Wednesday, November 26, 2014

Penny Loafers Revisited

A month has gone by (here) since an old friend asked me to develop further my contention that the real problem, historical and otherwise in the Church, is not clericalism but anti-clericalism. I'm convinced that is the case, but obviously mine is not a popular opinion or the usual take on the problem (viz. "Holy Father, I beg to differ with you! Respectfully, of course!"). The fact that anti-clericalism is a blind prejudice does not render the argument any easier to carry forward in the face of many and sundry condemnations, almost always of a superficial kind, of clericalism. Stifling the clerical vaunt and thus not exposing our flank to the anti-clerical forces is no more than a strategy, albeit in the mind of some a prudent if not clever strategy. For me the problem comes with the furiosity over starched collars and gaudy cuff-links, as if they were any more damnable as a guy thing than wearing penny loafers to the club without socks.

Attachment to the trappings of office or to its frills and perks is, of course, not without fault and often enough not without sin. The worm, however, which eats away at the innards and profoundly divides with its judgmentalism is beyond a shadow of a doubt anti-clericalism, hatred for those who hold the power of the keys, refusal to accept that any man can bind and loose in the Name of our Lord and Savior.  Anti-clericalism is a smoke-screen set abroad by a diabolical sort of ignorance which stubbornly refuses Christ's Will for how Jesus saves us in and through His Church.

Careerism is another thing. The anti-clerical forces in our world would have us believe that all the careerists in the Catholic Church either live in Rome or wish they did. Few people understand the psychology of Catholic clerical careerism, that only a shrimpy, pre-pubescent altar boy is capable of saying out loud that someday he plans on becoming pope or at least a bishop; the kid is simply playing to a crowd which thinks such to be cute. The kind of raw ambition portrayed in long-running TV series about the ups and downs of being a junior partner or wannabee in a big New York or Philly law firm run by cut-throats who have been there and done that just plain doesn't apply to any corridor of the Apostolic Palace or of Domus Sanctae Marthae that I have ever happened to stumble upon in the course of a visit to superiors. When a rather toxic Mickens over at NCR thunders about rooting out clericalism and careerism in Rome, thus sparing further suffering to a hardworking local bishop somewhere in the antipodes, you know we are dealing with hype destined to feed that ugly visceral worm of anti-clericalism, eating away at what we share in the Church.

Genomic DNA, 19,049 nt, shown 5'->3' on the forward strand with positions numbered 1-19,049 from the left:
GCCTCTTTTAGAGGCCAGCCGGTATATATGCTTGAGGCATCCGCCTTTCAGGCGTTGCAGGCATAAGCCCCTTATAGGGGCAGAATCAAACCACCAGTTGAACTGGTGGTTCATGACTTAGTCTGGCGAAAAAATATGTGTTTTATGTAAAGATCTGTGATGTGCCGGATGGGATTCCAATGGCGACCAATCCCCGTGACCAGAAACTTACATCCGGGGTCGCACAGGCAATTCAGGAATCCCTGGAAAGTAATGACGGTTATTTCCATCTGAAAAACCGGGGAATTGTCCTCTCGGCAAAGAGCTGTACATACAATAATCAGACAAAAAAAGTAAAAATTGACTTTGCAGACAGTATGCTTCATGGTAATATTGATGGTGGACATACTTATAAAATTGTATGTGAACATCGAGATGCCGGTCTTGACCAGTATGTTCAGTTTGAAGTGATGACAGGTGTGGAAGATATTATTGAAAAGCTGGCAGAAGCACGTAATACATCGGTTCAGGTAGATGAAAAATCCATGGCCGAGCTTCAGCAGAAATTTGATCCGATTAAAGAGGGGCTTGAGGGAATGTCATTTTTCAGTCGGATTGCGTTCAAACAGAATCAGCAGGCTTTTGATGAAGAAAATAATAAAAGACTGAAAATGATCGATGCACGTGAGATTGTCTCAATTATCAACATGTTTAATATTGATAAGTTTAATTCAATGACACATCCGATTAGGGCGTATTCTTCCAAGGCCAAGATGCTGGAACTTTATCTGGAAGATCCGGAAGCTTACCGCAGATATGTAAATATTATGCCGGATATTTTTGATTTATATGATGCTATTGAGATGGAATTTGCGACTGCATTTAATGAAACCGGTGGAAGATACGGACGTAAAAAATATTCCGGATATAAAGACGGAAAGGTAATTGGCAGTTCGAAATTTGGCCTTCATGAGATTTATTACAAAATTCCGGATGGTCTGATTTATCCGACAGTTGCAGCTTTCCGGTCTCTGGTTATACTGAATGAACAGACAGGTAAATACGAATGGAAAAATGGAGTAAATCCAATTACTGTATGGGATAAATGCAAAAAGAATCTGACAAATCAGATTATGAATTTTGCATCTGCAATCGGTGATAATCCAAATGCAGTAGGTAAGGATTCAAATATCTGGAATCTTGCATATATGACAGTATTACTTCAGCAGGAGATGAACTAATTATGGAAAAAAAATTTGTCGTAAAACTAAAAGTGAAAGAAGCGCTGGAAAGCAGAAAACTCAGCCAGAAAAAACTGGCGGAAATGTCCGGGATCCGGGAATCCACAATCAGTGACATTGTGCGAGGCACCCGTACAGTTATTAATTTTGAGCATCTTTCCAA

My friend will have to be content with less than the definitive analysis of what here is at stake. Too much of the press stages what is tagged as "curial reform" in terms of a witch hunt. Can the central administration of the Church in Rome be improved, rationalized, fine tuned? Of course! But the lesson would seem to be one perhaps to be gleaned from efficiency studies, but more likely from clearer notions concerning how best the Petrine Ministry can serve and build up the Church throughout the world. 

Ten years ago now, on my way to the Caribbean, I very ingenuously posed a question to the top echelon of one of the Pontifical Councils, president, secretary, sub-secretary, all sitting together with me. After a moment of head scratching, the sub-secretary was sent down the hall to fetch the little lady who could answer my question. That is somewhat how bureaucracy works and it is strictly hierarchical, not a glimmer of meritocracy to be seen. Don't snort in disgust about the fruits of careerism and clericalism! Ask rather how the successor of St. Peter should be about strengthening his brethren at the Lord's command in our day and time.